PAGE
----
Jane smith dating
During these sections, the novel provides perspectives on a number of important social issues and ideas, many of which are critical of the status quo.Literary critic Jerome Beaty opines that the close first person perspective leaves the reader "too uncritically accepting of her worldview", and often leads reading and conversation about the novel towards supporting Jane, regardless of how irregular her ideas or perspectives are.Odd things start to happen at the house, such as a strange laugh, a mysterious fire in Mr. Reed is calling for her, because she suffered a stroke after her son John died. However, one midsummer evening, Rochester baits Jane by saying how much he will miss her after getting married, but how she will soon forget him.Rochester's room (from which Jane saves Rochester by rousing him and throwing water on him and the fire), and an attack on a house guest named Mr. Jane returns to Gateshead and remains there for a month, attending to her dying aunt. Reed confesses to Jane that she wronged her, giving Jane a letter from Jane's paternal uncle, Mr. The normally self-controlled Jane reveals her feelings for him.
The novel contains elements of social criticism, with a strong sense of Christian morality at its core, but is nonetheless a novel many consider ahead of its time given the individualistic character of Jane and the novel's exploration of classism, sexuality, religion, and proto-feminism.Brontë dedicated the novel's second edition to William Makepeace Thackeray.The novel begins with the titular character, Jane Eyre, aged 10, living with her maternal uncle's family, the Reeds, as a result of her uncle's dying wish.It goes through five distinct stages: Jane's childhood at Gateshead Hall, where she is emotionally and physically abused by her aunt and cousins; her education at Lowood School, where she gains friends and role models but suffers privations and oppression; her time as governess at Thornfield Hall, where she falls in love with her Byronic employer, Edward Rochester; her time with the Rivers family, during which her earnest but cold clergyman cousin, St.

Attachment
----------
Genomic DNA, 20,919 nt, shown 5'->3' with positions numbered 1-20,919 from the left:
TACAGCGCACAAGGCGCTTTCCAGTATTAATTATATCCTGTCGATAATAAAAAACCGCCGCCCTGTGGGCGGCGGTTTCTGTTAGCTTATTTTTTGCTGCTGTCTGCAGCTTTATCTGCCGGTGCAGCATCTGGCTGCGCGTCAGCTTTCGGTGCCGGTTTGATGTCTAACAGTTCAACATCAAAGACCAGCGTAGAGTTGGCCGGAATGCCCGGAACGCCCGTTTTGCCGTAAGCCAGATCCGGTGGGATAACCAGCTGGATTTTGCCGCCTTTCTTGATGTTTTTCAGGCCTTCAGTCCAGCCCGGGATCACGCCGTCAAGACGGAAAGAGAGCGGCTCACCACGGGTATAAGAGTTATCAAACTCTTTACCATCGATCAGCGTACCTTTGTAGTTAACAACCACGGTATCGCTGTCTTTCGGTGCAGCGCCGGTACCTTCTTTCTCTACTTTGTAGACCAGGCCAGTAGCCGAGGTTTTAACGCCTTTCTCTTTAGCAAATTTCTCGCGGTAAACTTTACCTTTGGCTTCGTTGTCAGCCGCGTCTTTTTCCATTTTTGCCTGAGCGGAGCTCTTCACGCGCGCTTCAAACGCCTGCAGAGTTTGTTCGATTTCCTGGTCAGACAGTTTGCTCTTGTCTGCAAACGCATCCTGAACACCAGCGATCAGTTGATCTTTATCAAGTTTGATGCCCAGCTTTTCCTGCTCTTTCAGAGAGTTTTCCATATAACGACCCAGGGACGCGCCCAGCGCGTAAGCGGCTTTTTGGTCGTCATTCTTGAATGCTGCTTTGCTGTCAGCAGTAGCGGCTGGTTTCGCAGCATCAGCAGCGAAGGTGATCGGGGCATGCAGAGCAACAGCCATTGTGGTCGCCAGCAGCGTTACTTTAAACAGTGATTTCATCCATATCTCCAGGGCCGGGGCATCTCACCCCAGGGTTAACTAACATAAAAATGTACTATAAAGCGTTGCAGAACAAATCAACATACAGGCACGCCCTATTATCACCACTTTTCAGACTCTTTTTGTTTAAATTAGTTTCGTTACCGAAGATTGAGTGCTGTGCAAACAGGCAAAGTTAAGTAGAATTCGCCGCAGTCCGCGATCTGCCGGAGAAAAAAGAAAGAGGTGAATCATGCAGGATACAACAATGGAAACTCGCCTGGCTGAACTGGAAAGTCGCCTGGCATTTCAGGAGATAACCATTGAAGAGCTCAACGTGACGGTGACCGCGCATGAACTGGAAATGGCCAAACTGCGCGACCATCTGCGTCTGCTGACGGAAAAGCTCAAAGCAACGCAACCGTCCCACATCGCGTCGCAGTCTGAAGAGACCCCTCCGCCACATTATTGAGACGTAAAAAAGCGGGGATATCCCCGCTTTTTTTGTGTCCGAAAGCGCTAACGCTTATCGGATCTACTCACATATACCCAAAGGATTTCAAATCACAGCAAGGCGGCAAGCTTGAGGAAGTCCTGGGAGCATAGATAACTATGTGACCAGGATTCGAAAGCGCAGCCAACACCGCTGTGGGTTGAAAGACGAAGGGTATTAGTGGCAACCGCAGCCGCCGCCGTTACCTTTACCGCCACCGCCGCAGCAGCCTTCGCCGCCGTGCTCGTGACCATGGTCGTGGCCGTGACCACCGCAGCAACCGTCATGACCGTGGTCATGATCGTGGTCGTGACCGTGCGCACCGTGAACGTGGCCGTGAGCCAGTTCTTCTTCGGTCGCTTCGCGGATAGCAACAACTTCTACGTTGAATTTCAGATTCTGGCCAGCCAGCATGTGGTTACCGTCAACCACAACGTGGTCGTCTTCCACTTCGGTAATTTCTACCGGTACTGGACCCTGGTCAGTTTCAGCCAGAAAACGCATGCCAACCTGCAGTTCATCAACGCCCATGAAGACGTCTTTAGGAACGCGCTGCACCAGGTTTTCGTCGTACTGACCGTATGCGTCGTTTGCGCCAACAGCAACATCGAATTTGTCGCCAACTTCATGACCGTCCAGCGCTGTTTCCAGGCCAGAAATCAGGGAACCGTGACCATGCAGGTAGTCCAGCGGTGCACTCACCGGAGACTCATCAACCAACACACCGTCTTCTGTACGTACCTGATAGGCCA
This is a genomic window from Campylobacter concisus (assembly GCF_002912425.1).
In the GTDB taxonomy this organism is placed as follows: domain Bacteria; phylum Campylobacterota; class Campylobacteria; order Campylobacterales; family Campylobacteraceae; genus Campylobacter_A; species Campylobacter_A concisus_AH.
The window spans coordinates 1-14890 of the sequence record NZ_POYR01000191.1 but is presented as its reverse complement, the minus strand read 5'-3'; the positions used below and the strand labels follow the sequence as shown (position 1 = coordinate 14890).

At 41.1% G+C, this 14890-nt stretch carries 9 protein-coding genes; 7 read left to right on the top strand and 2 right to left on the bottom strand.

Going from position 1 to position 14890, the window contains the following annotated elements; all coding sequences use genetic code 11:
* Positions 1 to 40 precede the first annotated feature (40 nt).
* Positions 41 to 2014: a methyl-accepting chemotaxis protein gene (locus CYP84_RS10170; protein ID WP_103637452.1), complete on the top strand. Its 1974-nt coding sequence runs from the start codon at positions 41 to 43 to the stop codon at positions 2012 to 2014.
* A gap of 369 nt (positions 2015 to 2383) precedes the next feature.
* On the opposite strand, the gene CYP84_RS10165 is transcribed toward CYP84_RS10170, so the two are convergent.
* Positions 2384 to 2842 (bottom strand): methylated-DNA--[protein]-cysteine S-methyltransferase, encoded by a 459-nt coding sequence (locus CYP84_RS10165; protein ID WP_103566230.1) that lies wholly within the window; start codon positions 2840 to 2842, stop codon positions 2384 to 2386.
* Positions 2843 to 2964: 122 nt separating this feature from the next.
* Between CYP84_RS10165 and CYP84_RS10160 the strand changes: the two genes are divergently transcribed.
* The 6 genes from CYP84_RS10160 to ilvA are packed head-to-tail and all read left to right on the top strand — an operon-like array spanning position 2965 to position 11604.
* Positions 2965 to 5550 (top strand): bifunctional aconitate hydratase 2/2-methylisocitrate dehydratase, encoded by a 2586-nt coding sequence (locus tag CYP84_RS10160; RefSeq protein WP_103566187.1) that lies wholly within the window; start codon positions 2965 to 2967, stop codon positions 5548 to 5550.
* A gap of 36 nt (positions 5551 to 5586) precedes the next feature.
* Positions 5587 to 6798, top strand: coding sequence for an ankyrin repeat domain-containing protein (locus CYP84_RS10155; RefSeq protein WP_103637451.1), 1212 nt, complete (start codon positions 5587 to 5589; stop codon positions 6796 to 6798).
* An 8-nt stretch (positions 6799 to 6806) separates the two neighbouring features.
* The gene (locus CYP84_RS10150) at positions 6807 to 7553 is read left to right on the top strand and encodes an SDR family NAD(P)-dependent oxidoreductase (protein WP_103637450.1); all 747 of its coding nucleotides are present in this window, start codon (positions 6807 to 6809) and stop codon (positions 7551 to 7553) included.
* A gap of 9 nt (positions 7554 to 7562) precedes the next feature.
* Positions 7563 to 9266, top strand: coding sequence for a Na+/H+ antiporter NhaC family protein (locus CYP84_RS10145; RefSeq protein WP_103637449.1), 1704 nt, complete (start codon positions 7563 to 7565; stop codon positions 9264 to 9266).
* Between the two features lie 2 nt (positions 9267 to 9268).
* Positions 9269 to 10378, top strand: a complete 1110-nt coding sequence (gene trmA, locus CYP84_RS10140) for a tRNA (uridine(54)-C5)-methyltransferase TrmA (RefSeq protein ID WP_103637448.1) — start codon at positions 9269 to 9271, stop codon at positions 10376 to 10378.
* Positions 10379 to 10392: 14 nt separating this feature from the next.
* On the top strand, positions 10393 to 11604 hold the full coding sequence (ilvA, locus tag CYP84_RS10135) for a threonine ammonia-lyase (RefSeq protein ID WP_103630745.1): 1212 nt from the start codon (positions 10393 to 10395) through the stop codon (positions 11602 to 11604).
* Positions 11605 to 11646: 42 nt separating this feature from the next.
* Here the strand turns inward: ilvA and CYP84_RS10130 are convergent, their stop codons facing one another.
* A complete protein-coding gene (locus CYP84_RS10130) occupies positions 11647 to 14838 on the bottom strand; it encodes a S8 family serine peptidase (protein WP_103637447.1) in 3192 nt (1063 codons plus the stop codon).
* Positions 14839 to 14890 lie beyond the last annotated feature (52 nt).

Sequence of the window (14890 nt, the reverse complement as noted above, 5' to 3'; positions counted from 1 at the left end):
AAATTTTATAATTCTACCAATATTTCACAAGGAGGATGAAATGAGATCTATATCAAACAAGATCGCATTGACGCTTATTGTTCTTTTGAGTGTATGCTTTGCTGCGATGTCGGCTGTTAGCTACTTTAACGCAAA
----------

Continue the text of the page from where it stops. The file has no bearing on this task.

John Rivers, proposes to her; and her reunion with, and marriage to, her beloved Rochester.
She advertises her services as a governess and receives one reply, from Alice Fairfax, housekeeper at Thornfield Hall.